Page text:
In a paper I am reviewing, the authors define the following problem and construct an algorithm. They give no further references and I suspect it has appeared somewhere in the literature before.

Let $P_1,\ldots,P_n$ be sets of points in a space with a metric $d$. Define the distance to a set as $$\operatorname{dist}(x, P_i) = \min\{ d(x,p) \,|\, x \in P_i\}.$$ The problem is to compute $$\min_x \sum_{i=1}^n \operatorname{dist}(x, P_i).$$ What is the name of this problem? Has it been discussed in the literature? What if $d(x,P_i) = ||x - P_i||_2?$

  • $\begingroup$ I don't know of any references to that specific formula, but wouldn't this be covered under optimization/minimization problems? $\endgroup$ – Ronny Jan 2 '13 at 17:23
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    $\begingroup$ It seems like a generalized 1-median problem. $\endgroup$ – Suresh Venkat Jan 2 '13 at 17:42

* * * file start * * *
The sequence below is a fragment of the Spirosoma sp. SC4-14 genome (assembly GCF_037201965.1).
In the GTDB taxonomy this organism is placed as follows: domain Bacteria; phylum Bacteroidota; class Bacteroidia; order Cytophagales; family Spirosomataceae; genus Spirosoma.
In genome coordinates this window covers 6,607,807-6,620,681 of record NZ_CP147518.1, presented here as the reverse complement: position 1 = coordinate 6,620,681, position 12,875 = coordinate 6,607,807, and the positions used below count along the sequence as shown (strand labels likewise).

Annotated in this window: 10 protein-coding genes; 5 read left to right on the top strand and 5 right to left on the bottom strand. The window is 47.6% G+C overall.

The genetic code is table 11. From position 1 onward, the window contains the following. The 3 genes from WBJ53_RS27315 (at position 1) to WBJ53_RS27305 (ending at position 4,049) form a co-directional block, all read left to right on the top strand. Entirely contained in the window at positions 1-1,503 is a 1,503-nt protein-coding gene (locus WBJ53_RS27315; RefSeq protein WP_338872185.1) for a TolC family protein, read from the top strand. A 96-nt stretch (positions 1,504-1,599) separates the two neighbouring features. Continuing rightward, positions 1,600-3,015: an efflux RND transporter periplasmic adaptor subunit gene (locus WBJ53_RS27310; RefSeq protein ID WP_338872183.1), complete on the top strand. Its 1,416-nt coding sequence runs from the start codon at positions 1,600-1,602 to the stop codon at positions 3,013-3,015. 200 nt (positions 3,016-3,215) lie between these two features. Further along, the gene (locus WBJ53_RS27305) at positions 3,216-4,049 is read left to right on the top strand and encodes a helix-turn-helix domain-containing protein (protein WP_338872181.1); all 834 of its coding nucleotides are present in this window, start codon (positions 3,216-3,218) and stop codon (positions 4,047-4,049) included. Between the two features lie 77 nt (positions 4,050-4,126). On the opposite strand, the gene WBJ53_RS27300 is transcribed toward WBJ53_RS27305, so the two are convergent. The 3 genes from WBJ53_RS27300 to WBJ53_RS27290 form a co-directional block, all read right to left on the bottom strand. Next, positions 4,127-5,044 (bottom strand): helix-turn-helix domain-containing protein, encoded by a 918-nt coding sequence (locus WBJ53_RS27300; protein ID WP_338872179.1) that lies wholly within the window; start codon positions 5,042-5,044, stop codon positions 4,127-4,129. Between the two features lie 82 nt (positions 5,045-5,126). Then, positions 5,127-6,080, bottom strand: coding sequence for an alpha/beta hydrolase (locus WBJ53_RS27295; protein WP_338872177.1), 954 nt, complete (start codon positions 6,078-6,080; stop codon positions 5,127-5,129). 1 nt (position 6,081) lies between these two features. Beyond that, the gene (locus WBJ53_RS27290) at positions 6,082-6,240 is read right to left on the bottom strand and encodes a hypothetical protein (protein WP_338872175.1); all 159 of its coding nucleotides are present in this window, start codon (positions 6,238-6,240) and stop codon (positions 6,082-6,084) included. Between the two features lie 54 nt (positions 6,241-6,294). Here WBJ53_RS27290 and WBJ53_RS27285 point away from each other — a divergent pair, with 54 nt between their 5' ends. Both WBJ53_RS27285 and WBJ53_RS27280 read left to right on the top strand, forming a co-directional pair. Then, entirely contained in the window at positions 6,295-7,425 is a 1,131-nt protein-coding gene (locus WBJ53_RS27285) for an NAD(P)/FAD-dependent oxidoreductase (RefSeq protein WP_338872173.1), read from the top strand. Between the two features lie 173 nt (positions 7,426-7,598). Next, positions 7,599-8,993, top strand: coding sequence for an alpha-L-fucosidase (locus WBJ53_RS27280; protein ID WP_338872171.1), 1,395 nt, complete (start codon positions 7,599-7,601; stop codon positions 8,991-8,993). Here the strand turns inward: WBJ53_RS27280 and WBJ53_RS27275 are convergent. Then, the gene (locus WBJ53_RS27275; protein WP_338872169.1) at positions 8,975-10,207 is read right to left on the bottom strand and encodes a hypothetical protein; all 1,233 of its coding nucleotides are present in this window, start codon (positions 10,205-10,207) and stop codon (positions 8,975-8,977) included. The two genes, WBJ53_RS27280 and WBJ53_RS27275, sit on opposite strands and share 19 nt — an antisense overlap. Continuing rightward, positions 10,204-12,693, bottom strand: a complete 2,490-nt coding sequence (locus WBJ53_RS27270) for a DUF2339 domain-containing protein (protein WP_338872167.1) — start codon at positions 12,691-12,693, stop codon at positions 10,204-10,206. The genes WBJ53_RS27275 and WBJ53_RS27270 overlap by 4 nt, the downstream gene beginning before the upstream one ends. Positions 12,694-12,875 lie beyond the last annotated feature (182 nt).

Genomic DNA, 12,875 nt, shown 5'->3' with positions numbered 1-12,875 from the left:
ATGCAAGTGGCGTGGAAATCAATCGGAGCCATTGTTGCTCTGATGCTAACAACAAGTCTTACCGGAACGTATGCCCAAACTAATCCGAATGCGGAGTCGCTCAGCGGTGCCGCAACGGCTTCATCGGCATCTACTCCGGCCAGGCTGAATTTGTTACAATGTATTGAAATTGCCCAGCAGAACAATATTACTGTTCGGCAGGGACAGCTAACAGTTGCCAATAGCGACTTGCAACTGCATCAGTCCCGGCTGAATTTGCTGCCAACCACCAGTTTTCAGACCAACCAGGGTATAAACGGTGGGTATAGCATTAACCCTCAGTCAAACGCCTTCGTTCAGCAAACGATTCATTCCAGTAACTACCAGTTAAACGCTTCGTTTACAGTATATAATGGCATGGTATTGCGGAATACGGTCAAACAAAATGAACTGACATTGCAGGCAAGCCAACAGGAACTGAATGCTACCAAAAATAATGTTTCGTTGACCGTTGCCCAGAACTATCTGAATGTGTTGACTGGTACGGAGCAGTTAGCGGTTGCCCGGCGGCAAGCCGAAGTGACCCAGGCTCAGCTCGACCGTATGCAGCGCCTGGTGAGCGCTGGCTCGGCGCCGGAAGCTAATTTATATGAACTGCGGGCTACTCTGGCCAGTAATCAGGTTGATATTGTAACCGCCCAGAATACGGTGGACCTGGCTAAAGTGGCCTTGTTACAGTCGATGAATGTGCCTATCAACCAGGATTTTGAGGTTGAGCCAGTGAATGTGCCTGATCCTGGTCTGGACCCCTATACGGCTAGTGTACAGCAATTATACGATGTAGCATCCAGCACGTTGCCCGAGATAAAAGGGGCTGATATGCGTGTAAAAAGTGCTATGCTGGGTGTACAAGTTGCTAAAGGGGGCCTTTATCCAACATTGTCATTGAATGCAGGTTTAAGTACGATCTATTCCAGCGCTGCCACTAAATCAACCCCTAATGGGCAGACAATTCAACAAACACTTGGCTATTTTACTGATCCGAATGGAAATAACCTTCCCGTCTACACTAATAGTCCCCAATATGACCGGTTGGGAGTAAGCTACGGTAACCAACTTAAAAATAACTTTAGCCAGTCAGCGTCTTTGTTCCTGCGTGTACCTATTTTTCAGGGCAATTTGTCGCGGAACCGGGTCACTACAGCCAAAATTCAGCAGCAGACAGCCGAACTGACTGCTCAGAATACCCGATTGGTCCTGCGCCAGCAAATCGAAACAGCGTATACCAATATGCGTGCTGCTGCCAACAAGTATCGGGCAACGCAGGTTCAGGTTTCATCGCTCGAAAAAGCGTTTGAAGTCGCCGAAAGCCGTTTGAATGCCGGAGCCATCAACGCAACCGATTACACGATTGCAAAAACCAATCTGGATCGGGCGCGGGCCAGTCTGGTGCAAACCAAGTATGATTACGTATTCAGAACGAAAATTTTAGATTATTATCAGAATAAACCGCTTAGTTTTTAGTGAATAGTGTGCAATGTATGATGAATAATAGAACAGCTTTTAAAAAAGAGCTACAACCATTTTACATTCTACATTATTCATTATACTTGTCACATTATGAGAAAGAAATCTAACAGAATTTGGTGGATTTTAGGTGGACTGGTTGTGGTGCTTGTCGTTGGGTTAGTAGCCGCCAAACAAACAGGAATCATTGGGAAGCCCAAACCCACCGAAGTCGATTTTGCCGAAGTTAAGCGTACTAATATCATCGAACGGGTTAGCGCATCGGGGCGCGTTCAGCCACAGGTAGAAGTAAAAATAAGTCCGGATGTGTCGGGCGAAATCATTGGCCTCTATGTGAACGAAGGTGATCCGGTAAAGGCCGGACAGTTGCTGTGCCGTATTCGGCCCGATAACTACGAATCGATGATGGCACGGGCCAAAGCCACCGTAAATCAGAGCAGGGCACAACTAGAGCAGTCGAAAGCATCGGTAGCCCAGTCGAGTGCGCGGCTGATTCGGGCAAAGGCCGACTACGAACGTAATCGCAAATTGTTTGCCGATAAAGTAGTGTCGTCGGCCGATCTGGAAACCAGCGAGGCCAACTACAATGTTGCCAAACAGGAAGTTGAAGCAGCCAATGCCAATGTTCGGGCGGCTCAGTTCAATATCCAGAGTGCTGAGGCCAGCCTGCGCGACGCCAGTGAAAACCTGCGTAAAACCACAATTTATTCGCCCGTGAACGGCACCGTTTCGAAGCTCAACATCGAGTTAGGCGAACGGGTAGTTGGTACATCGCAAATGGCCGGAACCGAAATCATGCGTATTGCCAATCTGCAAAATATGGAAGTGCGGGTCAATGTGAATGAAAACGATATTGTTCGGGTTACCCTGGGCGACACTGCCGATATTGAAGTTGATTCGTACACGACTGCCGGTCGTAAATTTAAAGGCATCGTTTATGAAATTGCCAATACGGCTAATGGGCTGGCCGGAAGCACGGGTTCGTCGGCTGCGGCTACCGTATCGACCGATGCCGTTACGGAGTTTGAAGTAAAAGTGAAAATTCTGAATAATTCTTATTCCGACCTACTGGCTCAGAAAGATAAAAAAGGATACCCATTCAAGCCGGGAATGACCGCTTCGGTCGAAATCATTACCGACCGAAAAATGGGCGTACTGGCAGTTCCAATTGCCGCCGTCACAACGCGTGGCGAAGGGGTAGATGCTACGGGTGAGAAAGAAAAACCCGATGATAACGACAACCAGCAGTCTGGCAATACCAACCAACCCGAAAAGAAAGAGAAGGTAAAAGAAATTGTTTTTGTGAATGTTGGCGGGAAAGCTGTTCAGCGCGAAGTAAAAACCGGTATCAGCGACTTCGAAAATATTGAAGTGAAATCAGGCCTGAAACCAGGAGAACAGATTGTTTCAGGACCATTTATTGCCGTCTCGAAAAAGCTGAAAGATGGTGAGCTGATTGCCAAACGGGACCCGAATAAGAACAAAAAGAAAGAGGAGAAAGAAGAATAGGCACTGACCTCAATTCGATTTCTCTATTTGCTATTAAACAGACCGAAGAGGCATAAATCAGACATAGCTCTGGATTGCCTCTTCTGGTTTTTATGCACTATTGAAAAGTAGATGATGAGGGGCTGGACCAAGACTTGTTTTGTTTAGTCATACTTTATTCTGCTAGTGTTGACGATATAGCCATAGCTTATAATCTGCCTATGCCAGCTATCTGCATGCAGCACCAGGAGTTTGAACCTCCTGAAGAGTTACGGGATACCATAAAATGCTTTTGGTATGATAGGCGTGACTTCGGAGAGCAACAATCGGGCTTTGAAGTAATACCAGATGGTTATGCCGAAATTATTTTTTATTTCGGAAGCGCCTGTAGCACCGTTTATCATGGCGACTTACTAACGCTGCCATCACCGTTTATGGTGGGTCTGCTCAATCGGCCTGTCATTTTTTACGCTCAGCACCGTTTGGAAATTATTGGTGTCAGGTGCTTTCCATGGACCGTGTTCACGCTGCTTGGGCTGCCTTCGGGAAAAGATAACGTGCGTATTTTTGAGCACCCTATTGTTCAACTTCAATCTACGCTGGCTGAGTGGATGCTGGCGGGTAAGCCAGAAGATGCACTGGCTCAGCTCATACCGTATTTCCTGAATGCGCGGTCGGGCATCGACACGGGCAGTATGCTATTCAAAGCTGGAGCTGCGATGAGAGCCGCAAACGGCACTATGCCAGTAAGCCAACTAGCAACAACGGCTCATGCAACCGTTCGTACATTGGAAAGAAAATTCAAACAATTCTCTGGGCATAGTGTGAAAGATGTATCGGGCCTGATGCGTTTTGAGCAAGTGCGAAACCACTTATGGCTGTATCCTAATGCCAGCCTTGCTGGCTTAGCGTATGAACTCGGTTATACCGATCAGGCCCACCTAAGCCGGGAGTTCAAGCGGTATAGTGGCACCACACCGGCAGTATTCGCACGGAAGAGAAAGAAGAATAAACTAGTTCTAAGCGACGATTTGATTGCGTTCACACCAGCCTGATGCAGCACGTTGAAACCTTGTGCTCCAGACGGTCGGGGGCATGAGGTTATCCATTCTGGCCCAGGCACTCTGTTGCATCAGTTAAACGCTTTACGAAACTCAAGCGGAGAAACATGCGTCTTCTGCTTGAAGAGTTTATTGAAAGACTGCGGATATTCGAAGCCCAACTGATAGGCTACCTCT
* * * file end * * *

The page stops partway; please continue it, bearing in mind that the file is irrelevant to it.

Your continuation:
• $\begingroup$ The 1-median problem would be to minimize sum_i sum_{p in P_i} d(x, p), right? Has the generalized version appeared anywhere? $\endgroup$ – Ben Jan 2 '13 at 18:57
  • $\begingroup$ Not that I'm aware of. Of course it inherits all of the hardness of the 1-median since all the sets can be singletons. It should also admit the 2-approximation that comes from choosing one of the input points as the center. $\endgroup$ – Suresh Venkat Jan 6 '13 at 6:53

It is called p-Median and is known to be NP-hard. Refer to the following paper for more info:

O. Kariv and S. Hakimi, “An Algorithmic Approach to Network Location Problems. II: The p-MEDIANS,” SIAM Journal on Applied Mathematics, vol. 37, no. 3, pp. 539–560, December 1979.

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    $\begingroup$ That seems to be about the special case where the sets $P_i$ consist of every one of the $\binom{n}{p}$ subsets of $p$ points of the input, and the NP-hardness result in that paper requires $p$ to be non-constant. So this doesn't appear to say much about the hardness of the problem asked here in which the $P_i$ are specified, because expanding out all of the $p$-subsets into an explicit list of sets is not a polynomial-time reduction. $\endgroup$ – David Eppstein Jan 6 '13 at 2:02

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